This weekend, the women’s volleyball team is starting off its Ivy League season with a pair of matches against Columbia.
The Red will face the Lions in Newman Arena tonight at 7 p.m. and will finish up the weekend with a match tomorrow night in New York City.
“When we go to Columbia, it will be hard. It is hard to go after a team back-to-back,” head coach Christie Jackson said. “Columbia definitely has home court advantage because they have a lot of fans and spirit in their gym.”
Cornell (7-4, 0-0 Ivy) is coming off a successful bid in the Big Red Invitational, in which it finished second, falling in its final game to tournament champion Wyoming (14-2).
In the invitational, junior middle blocker Ashley Stover was the Red’s representative on the All-Tournament team. She compiled 37 kills, four service aces, and nice digs throughout the team’s four matches. She also hit .600, .444, and .500 in three of the matches.
Freshman outside hitter Heather Young was named this week’s Ivy League Rookie of the Week. Her 29 kills, 23 digs, eight service aces, and six blocks in the invite contributed significantly to the team’s success and capped off her best performance to date. She ranks in the top five on the squad in three categories: kills, blocks, and service aces.
Junior outside hitter Debbie Quibell garnered a spot on the league’s weekly honor roll by averaging 4.00 kills per game (kpg), 2.00 digs per game (dpg), and a .260 hitting average.
Columbia (6-6, 0-0) is coming off a 1-2 weekend at the San Diego Invite, its win coming against Robert Morris in five games. Cornell faced the Colonials in the first weekend of its season, winning the first game, but dropping the next three.
Jackson commented on these two outcomes.
“I spoke with the Robert Morris coach, and he said they had a really bad match, and they were also missing a key hitter,” she said. “Columbia is thinking that because they beat them and we lost, they will be able to beat us too, but it was the beginning of our season, so I’m not considering that as a factor for this weekend.”
The Lions are no doubt led by senior middle hitter Kathy Lavold, who was also a member of this week’s Ivy honor roll. She currently leads the team with a 3.50 kpg average and is third with a .221 hitting percentage. She has been named to the All-Ivy first team for the past two seasons.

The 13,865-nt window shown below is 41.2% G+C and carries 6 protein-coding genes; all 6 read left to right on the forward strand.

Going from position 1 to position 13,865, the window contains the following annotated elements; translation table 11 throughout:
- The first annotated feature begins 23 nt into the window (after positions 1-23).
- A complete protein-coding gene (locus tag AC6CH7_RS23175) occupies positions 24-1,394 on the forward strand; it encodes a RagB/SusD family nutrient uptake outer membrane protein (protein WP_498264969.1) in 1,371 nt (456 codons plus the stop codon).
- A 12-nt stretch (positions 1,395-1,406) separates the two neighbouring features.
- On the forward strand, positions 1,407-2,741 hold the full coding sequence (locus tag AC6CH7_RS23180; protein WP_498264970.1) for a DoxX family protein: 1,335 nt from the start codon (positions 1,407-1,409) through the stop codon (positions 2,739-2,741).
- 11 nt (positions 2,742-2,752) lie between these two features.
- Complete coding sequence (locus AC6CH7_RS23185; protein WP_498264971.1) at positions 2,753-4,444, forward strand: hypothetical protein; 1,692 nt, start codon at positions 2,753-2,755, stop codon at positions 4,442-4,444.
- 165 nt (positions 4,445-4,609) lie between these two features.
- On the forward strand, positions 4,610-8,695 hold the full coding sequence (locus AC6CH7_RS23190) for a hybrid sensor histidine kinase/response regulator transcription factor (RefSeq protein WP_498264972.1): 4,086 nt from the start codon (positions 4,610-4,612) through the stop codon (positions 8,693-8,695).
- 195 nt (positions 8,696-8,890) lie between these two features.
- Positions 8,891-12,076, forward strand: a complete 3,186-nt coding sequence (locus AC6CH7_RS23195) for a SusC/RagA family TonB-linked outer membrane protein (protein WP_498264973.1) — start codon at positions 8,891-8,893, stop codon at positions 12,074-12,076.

Junior outside hitter Madia Willis also heads the offensive front and is second averaging 2.92 kpg. She also earned All-Ivy honors last season.
“Oh definitely,” Jackson responded when asked if the team would have to devote some of its attention to the Lion’s two stars. “We will have to serve pretty tough so Columbia will have to keep the ball away from Lavold. Those are really their two best hitters and everyone else is pretty far behind them. Those are the two we are looking to shut down.”
Last season, Columbia posted its first winning Ivy season in the history of its program and also had its best overall record.
“They didn’t graduate anyone and they got a couple good recruits, so we’re expecting them to put up a fight. It’s definitely not a match we are overlooking,” Jackson informed. “We lost one to them last year, and that is weighing on the team heavily. If we hadn’t lost a game to both Columbia and Yale last year, we would have been in a tie for first. That is really making them take these games more seriously.”
Overall, however, Jackson believes Cornell has the advantage on the court.
“Our team is very well rounded. That is one thing that we have that Columbia doesn’t have,” she said. “We have eight hitters, and they have two. The key is to get them all working together and that is a challenge.”
“The wins can come as long as we play solid and aggressively and put some numbers up,” Jackson continued. “Not just one or two players stepping it up, but everyone proving we are not just hot and cold, but that we are consistent. We have a lot to prove to ourselves, not just getting the win.”
To summarize the team’s philosophy this weekend and how they want to start out the Ivy season, Jackson chose one word.
Archived article by Katherine Granish